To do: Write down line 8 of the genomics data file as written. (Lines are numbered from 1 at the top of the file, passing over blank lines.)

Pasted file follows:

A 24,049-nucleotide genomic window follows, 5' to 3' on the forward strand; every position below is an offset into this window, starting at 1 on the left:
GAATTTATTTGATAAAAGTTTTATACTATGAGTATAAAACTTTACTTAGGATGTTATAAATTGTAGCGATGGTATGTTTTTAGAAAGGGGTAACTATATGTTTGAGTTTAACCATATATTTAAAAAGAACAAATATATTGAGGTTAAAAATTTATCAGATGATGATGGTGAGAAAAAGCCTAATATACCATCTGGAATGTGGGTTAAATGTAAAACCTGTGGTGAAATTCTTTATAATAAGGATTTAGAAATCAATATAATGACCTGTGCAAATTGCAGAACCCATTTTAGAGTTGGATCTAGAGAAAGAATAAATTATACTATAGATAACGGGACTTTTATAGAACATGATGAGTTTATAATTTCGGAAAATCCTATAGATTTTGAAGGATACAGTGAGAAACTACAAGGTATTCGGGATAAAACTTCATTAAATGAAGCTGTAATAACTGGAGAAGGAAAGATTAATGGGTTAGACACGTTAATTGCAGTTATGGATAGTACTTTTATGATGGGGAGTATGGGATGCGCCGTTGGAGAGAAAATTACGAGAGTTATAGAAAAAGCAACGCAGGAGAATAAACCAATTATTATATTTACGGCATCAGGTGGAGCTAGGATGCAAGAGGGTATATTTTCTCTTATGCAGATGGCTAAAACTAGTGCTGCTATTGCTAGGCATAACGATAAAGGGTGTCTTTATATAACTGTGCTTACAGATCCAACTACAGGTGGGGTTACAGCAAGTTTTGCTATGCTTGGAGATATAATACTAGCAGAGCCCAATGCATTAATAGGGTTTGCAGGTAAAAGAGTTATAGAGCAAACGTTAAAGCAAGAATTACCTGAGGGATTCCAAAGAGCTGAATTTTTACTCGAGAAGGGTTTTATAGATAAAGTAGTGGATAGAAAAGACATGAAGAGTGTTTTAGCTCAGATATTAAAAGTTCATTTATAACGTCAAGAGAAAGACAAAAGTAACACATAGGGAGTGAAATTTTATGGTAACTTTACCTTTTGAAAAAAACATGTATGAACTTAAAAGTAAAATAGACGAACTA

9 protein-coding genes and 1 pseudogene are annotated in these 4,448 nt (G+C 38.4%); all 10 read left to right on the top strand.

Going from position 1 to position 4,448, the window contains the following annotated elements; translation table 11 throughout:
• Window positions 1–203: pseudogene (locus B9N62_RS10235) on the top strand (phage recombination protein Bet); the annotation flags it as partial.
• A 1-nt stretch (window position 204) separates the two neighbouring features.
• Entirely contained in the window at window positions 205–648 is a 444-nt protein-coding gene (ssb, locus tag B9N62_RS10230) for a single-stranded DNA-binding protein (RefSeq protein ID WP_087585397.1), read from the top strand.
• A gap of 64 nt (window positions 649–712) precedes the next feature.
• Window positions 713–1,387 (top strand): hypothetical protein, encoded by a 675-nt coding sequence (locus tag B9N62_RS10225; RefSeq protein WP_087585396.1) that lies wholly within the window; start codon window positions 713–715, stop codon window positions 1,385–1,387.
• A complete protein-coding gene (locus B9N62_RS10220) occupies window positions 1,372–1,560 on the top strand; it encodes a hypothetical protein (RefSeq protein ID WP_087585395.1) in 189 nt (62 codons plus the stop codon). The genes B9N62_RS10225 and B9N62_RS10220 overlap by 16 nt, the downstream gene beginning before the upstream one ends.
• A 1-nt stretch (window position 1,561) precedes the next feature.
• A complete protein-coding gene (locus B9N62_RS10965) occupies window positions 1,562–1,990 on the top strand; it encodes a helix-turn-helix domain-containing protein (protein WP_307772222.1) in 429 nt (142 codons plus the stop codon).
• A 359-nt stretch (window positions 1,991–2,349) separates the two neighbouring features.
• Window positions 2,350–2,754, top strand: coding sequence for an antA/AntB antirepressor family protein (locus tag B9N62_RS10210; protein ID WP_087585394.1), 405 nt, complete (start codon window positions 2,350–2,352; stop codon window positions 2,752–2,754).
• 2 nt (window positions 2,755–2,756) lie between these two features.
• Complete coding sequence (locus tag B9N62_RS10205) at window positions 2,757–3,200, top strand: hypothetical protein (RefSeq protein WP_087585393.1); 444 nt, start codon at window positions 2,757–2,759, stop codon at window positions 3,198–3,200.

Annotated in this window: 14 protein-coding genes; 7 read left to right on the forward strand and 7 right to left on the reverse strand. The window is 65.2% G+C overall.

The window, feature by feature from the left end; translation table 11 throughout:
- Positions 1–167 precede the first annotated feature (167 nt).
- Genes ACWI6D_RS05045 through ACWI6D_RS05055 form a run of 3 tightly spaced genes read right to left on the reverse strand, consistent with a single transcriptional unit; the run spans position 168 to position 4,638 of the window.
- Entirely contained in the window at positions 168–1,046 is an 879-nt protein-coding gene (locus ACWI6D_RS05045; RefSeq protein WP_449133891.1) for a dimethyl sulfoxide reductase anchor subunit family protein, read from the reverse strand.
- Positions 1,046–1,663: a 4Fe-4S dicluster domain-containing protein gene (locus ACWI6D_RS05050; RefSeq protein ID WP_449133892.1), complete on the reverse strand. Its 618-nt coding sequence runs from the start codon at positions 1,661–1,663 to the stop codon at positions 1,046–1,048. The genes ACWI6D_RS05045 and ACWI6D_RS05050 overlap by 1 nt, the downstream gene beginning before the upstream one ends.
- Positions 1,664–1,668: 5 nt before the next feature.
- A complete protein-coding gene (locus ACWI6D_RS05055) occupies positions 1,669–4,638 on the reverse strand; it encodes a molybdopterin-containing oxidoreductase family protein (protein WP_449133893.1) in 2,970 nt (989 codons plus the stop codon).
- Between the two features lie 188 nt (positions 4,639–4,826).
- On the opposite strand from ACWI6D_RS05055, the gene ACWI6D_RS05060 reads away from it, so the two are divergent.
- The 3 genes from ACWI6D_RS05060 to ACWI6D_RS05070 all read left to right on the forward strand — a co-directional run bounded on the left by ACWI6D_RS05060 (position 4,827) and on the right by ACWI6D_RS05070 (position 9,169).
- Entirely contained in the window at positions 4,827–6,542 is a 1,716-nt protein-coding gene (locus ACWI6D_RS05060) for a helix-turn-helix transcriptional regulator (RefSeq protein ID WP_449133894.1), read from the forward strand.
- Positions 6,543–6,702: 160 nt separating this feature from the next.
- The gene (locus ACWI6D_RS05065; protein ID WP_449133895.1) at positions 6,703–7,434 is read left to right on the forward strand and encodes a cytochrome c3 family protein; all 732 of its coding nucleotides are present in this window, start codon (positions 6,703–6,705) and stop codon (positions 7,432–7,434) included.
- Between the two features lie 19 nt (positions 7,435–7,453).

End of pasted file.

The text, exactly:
• A gap of 64 nt (window positions 649–712) precedes the next feature.